Because of apostasy, knowledge of the significance of this covenant was lost to the world for ages-and is even more today a subject of confusion. But Abraham was very clear about it. He required his servant to swear “that thou shalt not take a wife unto my son of the daughters of the Canaanites, among whom I dwell.”17 When Esau married outside the covenant, it grieved Isaac and Rebecca. As Andrew Skinner explains, “Without doubt, Esau’s behavior was on his mother’s mind when she exclaimed: I am weary of my life because of the daughters of Heth: if Jacob [also] take a wife of the daughters of Heth . . . what good shall my life do me?’ (Gen. 27:46) In other words, Rebekah saw all her life’s work, all her planning and teaching about the importance of the Abrahamic covenant, all her care in guarding and guiding its perpetuation according to divine desires, as worthless and wasted if Jacob were to follow in Esau’s footsteps.”18
It was not that the patriarchs were somehow prejudiced against Canaanite women. It was the fact that they were idolaters. They were not worshipers of Jehovah. Their lives and culture were incompatible with the covenant. We know that the later patriarch Joseph found in his wife Asenath a Gentile woman who did value the covenants,19 so it was not a question of finding a wife from a “suitable family.” As Andrew Skinner says, “It was a matter of understanding and appreciating the significance of the covenant.”20 Even when Esau took another wife who was from Abraham’s lineage, it was no solution-the woman apparently placed no value on the covenant. Esau’s marriage choices placed him outside the covenant, and he forfeited the promises made to his grandfather Abraham.
Jacob, by contrast, valued the birthright blessing and the marriage covenant so much that he searched and worked for years to find a companion with whom he could share eternal life. Before sending him on this crucial journey, Isaac blessed his son: “Take thee a wife . . . of the daughters of Laban thy mother’s brother. And God Almighty bless thee, and make thee fruitful, and multiply thee, that thou mayest be a multitude of people; and give the blessings of Abraham, to thee, and to thy seed with thee.”21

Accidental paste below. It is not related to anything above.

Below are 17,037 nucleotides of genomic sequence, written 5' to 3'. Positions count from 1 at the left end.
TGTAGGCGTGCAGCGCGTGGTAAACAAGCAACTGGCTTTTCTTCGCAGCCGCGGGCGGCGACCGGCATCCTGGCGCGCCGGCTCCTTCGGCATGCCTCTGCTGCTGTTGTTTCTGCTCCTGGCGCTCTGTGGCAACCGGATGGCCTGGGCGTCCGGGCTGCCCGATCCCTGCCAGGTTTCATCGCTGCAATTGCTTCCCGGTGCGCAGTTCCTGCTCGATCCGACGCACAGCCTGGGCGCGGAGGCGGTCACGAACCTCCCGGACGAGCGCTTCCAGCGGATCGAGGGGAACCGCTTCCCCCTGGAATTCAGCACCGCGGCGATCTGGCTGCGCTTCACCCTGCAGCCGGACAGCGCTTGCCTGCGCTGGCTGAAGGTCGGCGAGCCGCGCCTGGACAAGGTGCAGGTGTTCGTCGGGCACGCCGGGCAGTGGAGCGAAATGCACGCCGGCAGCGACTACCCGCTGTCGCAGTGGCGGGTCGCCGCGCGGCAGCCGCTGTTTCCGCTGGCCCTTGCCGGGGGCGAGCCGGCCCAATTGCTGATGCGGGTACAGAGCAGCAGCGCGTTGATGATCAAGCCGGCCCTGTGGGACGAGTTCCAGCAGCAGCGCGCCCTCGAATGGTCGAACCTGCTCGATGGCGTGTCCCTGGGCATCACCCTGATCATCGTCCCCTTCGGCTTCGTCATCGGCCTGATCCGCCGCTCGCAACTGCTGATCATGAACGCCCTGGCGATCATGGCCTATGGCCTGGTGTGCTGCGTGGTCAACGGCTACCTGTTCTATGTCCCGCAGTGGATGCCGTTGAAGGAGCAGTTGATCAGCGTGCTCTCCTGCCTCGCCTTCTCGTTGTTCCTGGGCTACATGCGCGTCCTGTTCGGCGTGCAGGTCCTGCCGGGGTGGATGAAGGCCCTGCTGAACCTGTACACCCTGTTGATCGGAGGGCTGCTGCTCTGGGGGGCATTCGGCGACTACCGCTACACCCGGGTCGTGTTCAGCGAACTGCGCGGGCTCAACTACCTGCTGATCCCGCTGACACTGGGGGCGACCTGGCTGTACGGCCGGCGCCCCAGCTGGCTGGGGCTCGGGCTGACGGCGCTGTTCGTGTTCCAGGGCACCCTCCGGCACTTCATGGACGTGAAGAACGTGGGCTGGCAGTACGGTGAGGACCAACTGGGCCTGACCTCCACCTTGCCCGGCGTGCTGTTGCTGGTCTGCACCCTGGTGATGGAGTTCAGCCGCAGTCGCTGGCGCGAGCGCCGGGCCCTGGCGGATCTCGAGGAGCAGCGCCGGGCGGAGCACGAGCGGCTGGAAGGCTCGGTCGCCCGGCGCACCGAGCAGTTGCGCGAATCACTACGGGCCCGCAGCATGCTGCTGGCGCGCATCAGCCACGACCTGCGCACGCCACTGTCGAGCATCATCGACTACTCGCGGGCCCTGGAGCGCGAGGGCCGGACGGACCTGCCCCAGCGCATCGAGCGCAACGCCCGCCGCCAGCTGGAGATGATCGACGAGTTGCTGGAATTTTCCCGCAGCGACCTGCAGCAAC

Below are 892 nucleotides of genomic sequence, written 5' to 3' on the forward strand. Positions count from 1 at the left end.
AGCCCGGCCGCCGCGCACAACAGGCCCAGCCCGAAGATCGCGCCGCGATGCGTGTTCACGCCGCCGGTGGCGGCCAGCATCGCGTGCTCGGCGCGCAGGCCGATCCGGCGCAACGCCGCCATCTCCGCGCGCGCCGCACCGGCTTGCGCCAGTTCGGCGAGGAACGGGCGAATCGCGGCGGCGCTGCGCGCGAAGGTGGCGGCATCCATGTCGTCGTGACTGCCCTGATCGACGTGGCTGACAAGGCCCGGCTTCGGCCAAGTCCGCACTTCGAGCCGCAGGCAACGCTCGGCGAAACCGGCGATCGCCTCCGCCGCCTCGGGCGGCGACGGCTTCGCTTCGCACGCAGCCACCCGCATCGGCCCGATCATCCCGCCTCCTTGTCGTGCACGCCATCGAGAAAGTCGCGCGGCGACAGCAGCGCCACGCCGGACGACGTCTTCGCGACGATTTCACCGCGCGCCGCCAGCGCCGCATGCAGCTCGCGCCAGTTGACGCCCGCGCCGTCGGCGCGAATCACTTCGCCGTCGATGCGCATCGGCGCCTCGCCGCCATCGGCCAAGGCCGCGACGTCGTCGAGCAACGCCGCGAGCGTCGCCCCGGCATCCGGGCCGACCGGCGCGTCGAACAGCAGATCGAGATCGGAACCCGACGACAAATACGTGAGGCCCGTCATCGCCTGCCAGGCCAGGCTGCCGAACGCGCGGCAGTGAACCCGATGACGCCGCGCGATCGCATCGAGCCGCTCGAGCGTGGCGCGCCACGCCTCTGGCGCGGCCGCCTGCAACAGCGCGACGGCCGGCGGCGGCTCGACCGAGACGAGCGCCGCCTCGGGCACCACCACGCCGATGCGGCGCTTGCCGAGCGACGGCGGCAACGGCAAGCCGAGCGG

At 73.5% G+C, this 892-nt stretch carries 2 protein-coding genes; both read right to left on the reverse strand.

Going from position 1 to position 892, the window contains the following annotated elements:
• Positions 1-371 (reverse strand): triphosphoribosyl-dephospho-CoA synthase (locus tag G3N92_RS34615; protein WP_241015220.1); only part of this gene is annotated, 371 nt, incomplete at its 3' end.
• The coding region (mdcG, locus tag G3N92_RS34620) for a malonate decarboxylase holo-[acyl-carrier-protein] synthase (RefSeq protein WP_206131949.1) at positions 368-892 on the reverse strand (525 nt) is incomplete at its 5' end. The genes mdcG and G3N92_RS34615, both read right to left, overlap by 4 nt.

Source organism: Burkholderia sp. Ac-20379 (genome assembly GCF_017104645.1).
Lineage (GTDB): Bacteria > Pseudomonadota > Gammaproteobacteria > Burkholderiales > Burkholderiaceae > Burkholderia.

On his journey, Jacob had a vision that clarified for him the vast significance of the covenant. Lying down to rest in a lonely, rock-strewn place, he dreamed. “And behold,a ladder set up on the earth, and the top of it reached to heaven: and behold the angels of God ascending and descending on it. And, behold, the Lord stood above it, and said, I am the Lord God of Abraham thy father, and the God of Isaac. . . thy seed shall be as the dust of the earth. . . . and in thee and in thy seed shall all the families of the earth be blessed.”22
In this “first vision” of Jacob, he learned from the Lord Himself the extent of the blessings promised to the faithful. Jacob saw the eternal consequences of fidelity to the covenant-life everlasting and a continuation of his family forever.
He also learned that through his lineage all families of the earth would be blessed. That promise was fulfilled when Jesus the Savior came through his family. It continues to be fulfilled, as Andrew Skinner points out, as “Jacob’s seed have become Melchizedek Priesthood ministers and missionaries of the name and gospel of God, which gospel will ultimately bring salvation, even eternal life, to everyone who receives it.
When Jacob awoke, he said, “Surely the Lord is in this place; . . . . This is none other but the house of God, and this is the gate of heaven.” He set up the stone he had used for a pillow and anointed it with oil; then he made a covenant of sacrifice: “This stone, which I have set for a pillar, shall be God’s house: and of all that thou shalt give me I will surely give the tenth unto thee.”24
Elder Marion G. Romney taught that Jacob’s singular experience-the ordinances, covenants, and promises-are available to us all through the temple: